When existing laws and policies fail to provide adequate protection, the best strategy is to change the laws or policies that lead to discrimination, by influencing local policy or by passing state or national legislation. The Association works on school policy at all of these levels.

Legislation is not to be undertaken lightly. Nor is it a quick solution; often legislation may take several legislative sessions to pass. It can also be a risky undertaking, depending upon the vagaries of the current political mood; and requires a shrewd analysis of potential opposition, to avoid waking any sleeping giants.

Any consideration of legislation should be made only after other strategies have been exhausted. Nonetheless, there are definitely cases where "bad law" is the primary culprit in perpetuating discrimination.

Legislation to Restore Rights Eroded in the Courts

Legislation to protect civil rights is sometimes necessary in cases where vague or nonspecific language in a statute has been interpreted by the courts as not providing protection for individuals with diabetes.

Such was the case with the successful passage of the Americans with Disabilities Act Amendments Act. In the years since the passage of the original Act, misinterpretations of legislative intent in case law had effectively eroded protections for people with diabetes and other conditions.

State Legislative Efforts

In recent years the Association's efforts have particularly focused on changing state laws that stand in the way of good diabetes management at school. Among the most common barriers to safe, accessible care in schools are state-determined professional practice laws and regulations related to the practice of nursing.

Most problematic are those laws that prohibit the administration of insulin or glucagon by non-health care professionals. In some states the laws may not be explicitly prohibitive, but are vague enough to be widely interpreted as prohibitive.

To address these roadblocks, the Association has developed state model school legislation to make sure students with diabetes are medically safe at school and have the same access to educational opportunities as do other students. So far, either comprehensive or targeted school legislation has passed in seventeen states.

The Association's legislative efforts have focused on passing school diabetes care legislation so that teachers, school administrators, school secretaries, and other personnel may be trained to provide diabetes care in the absence of a school nurse, and so that students who are able to do so can effectively self-manage their disease.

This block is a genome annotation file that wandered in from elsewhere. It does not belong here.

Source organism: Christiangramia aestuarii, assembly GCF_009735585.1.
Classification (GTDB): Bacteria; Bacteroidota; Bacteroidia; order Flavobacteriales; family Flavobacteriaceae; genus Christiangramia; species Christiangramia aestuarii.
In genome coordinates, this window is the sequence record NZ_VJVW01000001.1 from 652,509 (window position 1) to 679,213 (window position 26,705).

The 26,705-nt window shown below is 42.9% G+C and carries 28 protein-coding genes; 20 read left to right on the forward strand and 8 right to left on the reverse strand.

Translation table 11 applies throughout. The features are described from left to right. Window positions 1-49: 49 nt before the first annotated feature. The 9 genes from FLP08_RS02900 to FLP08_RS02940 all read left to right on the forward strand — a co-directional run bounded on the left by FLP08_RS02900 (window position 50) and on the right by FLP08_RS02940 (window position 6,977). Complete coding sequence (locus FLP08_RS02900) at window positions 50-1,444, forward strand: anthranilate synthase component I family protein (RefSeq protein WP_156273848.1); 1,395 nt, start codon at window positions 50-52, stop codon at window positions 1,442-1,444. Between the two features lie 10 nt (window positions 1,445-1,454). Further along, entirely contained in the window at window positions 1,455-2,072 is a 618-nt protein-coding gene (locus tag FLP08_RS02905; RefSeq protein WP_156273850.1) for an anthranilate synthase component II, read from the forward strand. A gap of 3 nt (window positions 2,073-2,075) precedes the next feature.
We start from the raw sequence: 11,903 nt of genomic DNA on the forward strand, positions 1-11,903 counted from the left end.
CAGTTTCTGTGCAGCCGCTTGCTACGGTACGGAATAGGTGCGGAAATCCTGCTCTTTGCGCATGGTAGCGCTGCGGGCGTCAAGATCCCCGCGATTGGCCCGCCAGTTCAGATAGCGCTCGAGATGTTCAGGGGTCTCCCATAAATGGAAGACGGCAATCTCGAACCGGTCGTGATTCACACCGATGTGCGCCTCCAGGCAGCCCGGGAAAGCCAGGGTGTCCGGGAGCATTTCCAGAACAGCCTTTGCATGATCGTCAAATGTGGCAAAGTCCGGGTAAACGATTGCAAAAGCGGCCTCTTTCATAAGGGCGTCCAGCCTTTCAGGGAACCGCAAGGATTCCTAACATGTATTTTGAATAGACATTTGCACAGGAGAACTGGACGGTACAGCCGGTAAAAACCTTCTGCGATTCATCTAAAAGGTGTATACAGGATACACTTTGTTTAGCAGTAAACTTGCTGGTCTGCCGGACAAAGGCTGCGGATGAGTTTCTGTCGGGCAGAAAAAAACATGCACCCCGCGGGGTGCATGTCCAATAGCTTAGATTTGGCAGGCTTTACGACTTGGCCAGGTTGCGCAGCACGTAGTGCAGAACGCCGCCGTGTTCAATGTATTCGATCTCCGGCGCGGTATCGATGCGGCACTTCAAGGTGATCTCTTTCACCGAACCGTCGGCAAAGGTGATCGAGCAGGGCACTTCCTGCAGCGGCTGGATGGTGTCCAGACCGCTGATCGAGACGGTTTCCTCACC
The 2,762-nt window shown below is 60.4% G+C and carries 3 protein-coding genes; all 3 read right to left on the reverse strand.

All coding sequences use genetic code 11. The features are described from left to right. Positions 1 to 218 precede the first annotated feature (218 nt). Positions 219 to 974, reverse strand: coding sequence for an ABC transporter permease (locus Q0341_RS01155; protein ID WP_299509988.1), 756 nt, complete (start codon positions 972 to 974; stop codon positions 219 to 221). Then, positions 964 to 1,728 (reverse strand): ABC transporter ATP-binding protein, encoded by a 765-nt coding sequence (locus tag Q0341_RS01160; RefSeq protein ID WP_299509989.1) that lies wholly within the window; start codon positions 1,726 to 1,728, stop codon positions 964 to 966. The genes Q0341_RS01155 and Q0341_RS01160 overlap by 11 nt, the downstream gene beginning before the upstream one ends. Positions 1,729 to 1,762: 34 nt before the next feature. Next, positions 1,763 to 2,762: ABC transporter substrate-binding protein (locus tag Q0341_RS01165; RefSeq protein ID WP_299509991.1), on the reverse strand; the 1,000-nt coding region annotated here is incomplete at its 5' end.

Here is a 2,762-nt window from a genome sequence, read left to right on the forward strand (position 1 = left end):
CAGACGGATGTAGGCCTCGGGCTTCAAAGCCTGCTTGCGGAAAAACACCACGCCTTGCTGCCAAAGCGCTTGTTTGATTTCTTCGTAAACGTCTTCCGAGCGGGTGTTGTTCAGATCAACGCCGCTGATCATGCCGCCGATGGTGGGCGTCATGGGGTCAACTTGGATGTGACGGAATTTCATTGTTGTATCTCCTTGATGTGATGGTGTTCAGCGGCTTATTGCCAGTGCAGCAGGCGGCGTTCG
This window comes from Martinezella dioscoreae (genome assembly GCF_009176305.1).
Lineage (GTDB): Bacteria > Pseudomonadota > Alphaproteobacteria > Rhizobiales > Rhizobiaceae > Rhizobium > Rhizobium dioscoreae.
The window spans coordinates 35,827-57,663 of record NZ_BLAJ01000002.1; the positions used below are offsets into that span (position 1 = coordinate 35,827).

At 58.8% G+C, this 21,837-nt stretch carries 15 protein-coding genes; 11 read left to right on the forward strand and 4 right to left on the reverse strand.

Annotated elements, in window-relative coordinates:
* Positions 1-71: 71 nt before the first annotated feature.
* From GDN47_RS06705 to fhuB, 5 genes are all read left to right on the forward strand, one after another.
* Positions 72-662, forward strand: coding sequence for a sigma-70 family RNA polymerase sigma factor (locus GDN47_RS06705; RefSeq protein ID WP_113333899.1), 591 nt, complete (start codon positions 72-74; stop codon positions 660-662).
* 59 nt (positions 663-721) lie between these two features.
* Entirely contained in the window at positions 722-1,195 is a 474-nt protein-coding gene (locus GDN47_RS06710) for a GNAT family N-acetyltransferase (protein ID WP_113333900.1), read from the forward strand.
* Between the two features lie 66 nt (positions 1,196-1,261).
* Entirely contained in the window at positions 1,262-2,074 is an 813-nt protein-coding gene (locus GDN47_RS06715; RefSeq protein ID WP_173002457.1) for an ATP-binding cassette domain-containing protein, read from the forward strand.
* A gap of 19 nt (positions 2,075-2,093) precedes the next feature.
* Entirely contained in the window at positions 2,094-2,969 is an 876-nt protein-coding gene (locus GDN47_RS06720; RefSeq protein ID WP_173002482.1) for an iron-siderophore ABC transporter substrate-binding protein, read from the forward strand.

The Association's model school diabetes care legislation includes the following elements:

  • Maintains that the school nurse plays a central role in the coordination and provision of diabetes care to students,
  • Provides for the student's health care providers to provide necessary instructions, authorizes performance of diabetes care tasks by trained non-medical school personnel,
  • Requires the establishment of training guidelines,
  • Permits a student to provide self-care as authorized by his or her personal health care provider and parent, and
  • Prohibits restriction of school choice.

Strategies for Advocates

LEGISLATE after attempts to educate, negotiate, and litigate have not been successful.

  • Consider changing state law if current laws and policies do not provide students with diabetes with the protection they need or when school policies and practices are inconsistent within a state.
  • Alert the American Diabetes Association about barriers encountered in education, negotiation, and litigation.
  • Work with the Association, other individuals, allies and groups to explore strategies for resolving issues. Assist the Association in assessing the need to change the rules at a local, statewide, or national level.
  • Identify legislators who may have a personal connection to diabetes, understand the concerns, and may be willing to introduce appropriate legislation.
  • Coordinate efforts with the Association to organize and energize grassroots support.
  • Realize that systems change slowly and the successful legislative efforts require patience and perseverance.

Read State School Legislation: Needed Protection for Students with Diabetes an article that explains the need for school diabetes care legislation in some states that appeared in the National Association of School Nurses Newsletter, January 2003. (PDF)

Learn more about state school diabetes care laws to protect students with diabetes.

  • Last Reviewed: September 20, 2013
  • Last Edited: April 18, 2014

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Diabetes Forecast